subconsciously, non-stop. Having conducted hundreds of interviews for
the book, Philo says that often, ‘when you talk to the people, they
repeat what they’ve been told [in the media]. They talk straight out of
the manual.’ And yet most believe their opinions are genuinely their
own. Additionally, since the Palestinian struggle is thrown into doubt,
it becomes invisible. ‘Absences in the news parallel absences in public
understanding,’ Philo said.
What’s more, wrote veteran
Middle East reporter Tim Llewellyn, ‘Cause and effect… are
misreported.’ The cycle is ‘always shown as Palestinian attack and
Israeli reprisal,’ failing to mention the context of the degrading
reality under occupation and Israel’s other provocations. This, Philo
said, is ‘a classic PR strategy – to control people’s understanding of
the sequence of events.’ The key is to control the narrative by which
people make sense of the world.
There is also a very dangerous tendency to use Israel’s
propagandist terminology as default. Without anyone noticing, this kind
of language has entered mainstream media and, through it, the public
mind. That’s how colonies on Palestinian land become known as
‘settlements’ or even – as in the rightwing US media – ‘neighborhoods’;
that’s how oppressed people who resist occupation
by a foreign military power are referred to as ‘terrorists’, and their
struggle ‘illegitimate’; and that’s how massacres of unarmed
civilians become ‘clashes’ at best – but usually just irrelevant in the
public mind. Pilger calls this ‘ethnic cleansing of language, as well as
These tactics aren’t new – many aggressors have successfully used them and still do. What’s really shocking is the supposedly ‘free’ Western media’s extraordinary complicity in this dirty affair.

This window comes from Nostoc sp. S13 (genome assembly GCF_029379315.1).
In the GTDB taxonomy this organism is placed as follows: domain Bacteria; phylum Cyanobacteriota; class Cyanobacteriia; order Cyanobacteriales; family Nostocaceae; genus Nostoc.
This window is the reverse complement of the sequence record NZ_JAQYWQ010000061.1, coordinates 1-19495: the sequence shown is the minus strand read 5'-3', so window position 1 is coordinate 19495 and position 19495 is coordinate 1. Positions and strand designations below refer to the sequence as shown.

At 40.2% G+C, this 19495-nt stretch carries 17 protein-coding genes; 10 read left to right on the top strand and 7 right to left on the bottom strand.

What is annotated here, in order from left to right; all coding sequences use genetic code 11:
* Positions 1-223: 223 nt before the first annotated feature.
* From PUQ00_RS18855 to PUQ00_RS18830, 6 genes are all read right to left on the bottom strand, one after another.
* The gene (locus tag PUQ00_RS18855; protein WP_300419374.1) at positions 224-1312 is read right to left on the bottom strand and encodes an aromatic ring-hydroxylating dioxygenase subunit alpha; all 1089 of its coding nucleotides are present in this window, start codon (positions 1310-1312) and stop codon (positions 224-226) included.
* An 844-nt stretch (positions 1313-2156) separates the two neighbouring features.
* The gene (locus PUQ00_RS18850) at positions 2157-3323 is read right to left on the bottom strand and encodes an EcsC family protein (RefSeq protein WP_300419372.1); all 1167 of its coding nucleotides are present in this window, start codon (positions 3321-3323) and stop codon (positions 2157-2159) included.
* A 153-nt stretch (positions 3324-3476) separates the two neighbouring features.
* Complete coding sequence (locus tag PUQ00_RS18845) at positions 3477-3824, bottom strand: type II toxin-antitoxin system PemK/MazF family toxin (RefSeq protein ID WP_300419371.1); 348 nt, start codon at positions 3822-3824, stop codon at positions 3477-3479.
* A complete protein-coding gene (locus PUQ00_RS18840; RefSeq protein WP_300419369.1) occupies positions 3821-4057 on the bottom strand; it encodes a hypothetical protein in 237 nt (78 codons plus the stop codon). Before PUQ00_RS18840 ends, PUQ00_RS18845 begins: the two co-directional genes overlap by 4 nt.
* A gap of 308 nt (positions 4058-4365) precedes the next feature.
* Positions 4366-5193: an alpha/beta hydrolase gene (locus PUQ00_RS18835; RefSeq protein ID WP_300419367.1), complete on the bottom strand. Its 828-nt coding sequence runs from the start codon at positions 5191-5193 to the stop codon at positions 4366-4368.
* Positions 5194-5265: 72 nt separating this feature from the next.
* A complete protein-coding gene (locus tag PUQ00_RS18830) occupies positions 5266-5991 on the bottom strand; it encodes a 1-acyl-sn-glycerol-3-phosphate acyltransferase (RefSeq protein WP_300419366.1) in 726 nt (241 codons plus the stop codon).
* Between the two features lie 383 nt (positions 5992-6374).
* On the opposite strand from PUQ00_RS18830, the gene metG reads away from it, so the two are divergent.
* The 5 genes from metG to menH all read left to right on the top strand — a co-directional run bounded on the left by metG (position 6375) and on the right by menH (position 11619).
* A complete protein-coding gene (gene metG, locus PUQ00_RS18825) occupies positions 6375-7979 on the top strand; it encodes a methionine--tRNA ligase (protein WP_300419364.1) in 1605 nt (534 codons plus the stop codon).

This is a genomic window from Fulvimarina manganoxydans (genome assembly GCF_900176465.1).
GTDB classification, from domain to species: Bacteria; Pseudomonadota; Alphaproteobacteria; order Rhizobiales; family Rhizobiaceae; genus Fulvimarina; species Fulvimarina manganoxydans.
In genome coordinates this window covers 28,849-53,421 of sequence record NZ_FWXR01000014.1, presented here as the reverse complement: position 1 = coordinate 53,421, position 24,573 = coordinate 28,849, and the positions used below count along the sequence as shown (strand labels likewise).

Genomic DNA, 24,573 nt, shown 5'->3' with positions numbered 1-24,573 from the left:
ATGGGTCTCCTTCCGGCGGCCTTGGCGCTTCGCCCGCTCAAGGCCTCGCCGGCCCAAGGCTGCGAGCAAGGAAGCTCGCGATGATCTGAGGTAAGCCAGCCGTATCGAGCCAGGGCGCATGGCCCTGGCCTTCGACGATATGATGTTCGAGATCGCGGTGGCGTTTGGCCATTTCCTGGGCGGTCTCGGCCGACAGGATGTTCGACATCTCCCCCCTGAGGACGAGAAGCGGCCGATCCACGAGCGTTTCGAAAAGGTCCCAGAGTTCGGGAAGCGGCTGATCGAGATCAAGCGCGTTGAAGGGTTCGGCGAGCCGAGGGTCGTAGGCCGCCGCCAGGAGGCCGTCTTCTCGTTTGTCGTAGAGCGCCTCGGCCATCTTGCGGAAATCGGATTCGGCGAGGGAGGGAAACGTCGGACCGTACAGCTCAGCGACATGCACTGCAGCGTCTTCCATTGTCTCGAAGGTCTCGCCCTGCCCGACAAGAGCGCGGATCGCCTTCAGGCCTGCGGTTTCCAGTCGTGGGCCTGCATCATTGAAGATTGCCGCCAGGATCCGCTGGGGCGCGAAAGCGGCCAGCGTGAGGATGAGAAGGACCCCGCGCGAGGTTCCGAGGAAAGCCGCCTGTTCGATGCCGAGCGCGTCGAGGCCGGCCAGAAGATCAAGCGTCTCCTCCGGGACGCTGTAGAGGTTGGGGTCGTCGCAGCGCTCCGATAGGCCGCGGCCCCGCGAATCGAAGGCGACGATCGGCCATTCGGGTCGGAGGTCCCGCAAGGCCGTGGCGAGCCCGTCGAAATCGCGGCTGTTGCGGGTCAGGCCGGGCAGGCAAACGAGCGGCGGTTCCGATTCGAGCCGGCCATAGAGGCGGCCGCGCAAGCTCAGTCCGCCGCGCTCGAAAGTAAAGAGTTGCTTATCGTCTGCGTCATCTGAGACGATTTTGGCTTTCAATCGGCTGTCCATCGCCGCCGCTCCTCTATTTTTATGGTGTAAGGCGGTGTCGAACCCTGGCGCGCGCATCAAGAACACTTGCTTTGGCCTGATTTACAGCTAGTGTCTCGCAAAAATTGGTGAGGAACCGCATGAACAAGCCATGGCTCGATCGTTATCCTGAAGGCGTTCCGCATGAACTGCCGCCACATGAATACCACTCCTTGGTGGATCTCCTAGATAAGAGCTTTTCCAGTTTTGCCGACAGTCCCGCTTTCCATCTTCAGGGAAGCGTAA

Broadcasting. Photo by Luis Alberto Martinez Riancho under a CC licence.
After presenting the book’s findings to a bunch of top BBC newspeople, Philo overheard the following conversation:
News editor 1: ‘It can’t be as bad as Greg says.’
News editor 2: ‘It’s worse.’
So it’s not as if journalists don’t know what’s happening. Many of
them do. But the whole atmosphere of silence and fact distortion,
propaganda and bullying creates a state of complicity which is very hard
to challenge. There’s also the pressure to report in a certain way,
also known as censorship. As in the BBC newsroom: ‘We wait in fear for
the phone call from Israel.’ It never fails – the question is, from how
high up it will come this time, and to whom.
But what about those brave individuals who dare to stick their
heads out of the sand? ‘Even if they do, when the roof falls down on
them, their first question is, “Who’s going to defend me?”’ says Philo.
You’re on your own, so the path of complying is a much safer option.
It’s funny, isn’t it, said Pilger, that it’s us in ‘civilized’,
well-educated Western societies who are being conned. As one commentator
on Al Jazeera pointed out, the Western media is not much freer than its
counterparts elsewhere – the difference is, it’s controlled by powerful
business and political interests, not self-important dictators.
Hope always dies last. Change is possible. As Pilger said, to
applause from the audience: ‘Look what’s happening in the Arab world.
Shall we have a little bit of that?’
Greg Philo, Mike Berry, More Bad News from Israel, Pluto Press, 2011.
‘A truth-telling book’ – John Pilger